On Tuesday, 13 June, two e-petitions were discussed in a single debate. The first petition (receiving 109,463 signatures) sought to update the Equality Act to make clear that the characteristic ‘sex’ is biological sex, and the other petition (receiving 138,886 signatures) urged the government not to amend the Equality Act. Evangelicals must be willing to offer a biblical perspective to the cultural and political debate – one that cuts through the political noise and brings clarity to laws that protect women and children.

The cultural debate on sex, gender and identity is evolving at a pace quicker than the law can keep up with.

A decade ago, the question what is a woman?’ would have elicited reference to biology and scientific fact in response. Today, to answer in a way that states biological fact and differences is viewed by some as transphobic. This question ties politicians and celebrities alike in knots and continues to provoke strong reactions among progressively-minded individuals as well as social conservatives.

Matt Walsh, an American author, political commentator and self-professed conservative, produced a documentary entitled What is a Woman?’ last year, and recently made the 90-minute film available to watch on Twitter for 24 hours. At the last count, the video had been viewed over 177 million times, sparking outrage from trans activists and campaign groups that the film is transphobic and promoting harm to transgender people.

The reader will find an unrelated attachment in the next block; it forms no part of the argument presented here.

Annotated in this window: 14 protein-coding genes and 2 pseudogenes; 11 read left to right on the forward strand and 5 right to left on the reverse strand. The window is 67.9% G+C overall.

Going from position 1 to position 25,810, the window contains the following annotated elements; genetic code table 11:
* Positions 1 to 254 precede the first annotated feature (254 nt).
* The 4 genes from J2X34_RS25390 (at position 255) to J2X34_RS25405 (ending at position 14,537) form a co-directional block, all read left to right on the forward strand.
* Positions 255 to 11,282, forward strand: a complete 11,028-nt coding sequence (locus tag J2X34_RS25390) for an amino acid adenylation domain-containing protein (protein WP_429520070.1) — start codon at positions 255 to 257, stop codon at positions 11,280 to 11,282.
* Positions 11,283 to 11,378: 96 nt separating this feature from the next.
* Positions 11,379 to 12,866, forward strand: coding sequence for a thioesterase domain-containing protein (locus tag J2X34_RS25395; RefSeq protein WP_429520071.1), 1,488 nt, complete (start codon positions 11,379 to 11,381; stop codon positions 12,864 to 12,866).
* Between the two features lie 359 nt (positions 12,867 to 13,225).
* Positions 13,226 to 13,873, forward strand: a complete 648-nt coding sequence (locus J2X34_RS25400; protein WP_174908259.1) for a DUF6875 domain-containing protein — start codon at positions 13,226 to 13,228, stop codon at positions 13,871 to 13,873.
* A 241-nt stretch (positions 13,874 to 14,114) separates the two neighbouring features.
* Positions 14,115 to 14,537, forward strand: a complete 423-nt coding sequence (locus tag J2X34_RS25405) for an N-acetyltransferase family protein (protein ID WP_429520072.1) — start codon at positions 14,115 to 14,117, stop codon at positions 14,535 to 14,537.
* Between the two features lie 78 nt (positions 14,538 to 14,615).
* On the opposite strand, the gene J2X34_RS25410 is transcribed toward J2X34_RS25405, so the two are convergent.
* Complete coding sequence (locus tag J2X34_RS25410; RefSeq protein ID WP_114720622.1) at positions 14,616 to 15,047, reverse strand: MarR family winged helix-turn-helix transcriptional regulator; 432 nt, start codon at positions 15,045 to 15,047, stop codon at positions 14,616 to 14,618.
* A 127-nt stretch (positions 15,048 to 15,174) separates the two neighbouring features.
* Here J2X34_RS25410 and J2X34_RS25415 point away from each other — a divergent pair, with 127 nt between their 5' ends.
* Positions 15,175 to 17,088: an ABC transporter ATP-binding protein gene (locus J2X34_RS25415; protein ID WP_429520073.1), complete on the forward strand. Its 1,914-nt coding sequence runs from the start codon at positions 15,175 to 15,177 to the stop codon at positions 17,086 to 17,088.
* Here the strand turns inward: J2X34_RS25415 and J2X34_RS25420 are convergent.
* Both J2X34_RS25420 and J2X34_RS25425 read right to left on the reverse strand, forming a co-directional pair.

For Christians, Genesis 1 is our foundation and starting point in articulating what a woman is. All human beings are made in God’s image. The male and female of Genesis 1 become the man and woman of Genesis 2. So, a woman is created in the image of God and distinct from a man in nature and purpose in reflecting the glory of God. In this way, scripture reveals a divine and biological reality, but the Bible has much more to say on who and what a woman is.

Proverbs 31 personifies wisdom as a woman and describes her as courageous, as someone who cares for her family and is respected by the community. The book of Revelation depicts the church as a bride (Revelation 18 – 22) and the remnant coming from the seed of a woman (Revelation 12). 

Sadly, the cultural and political debate on what is a woman?’ often relies solely on biology or ignores it all together. A woman is more than her biology or her ability to have children, but she is not less than that. She is made in the image of God, worthy of value, honour, love, and protection. As evangelicals we must be willing to offer this perspective to the cultural debate.

How does the law define ‘sex’?

I am supporting the first petition, which is about restoring clarity to the law by specifying that the terms sex”, male”, female”, man” and woman” in the Equality Act refer to biological sex and not sex as modified by a gender recognition certificate.” Joanna Cherry, Scottish National Party MP for Edinburgh South West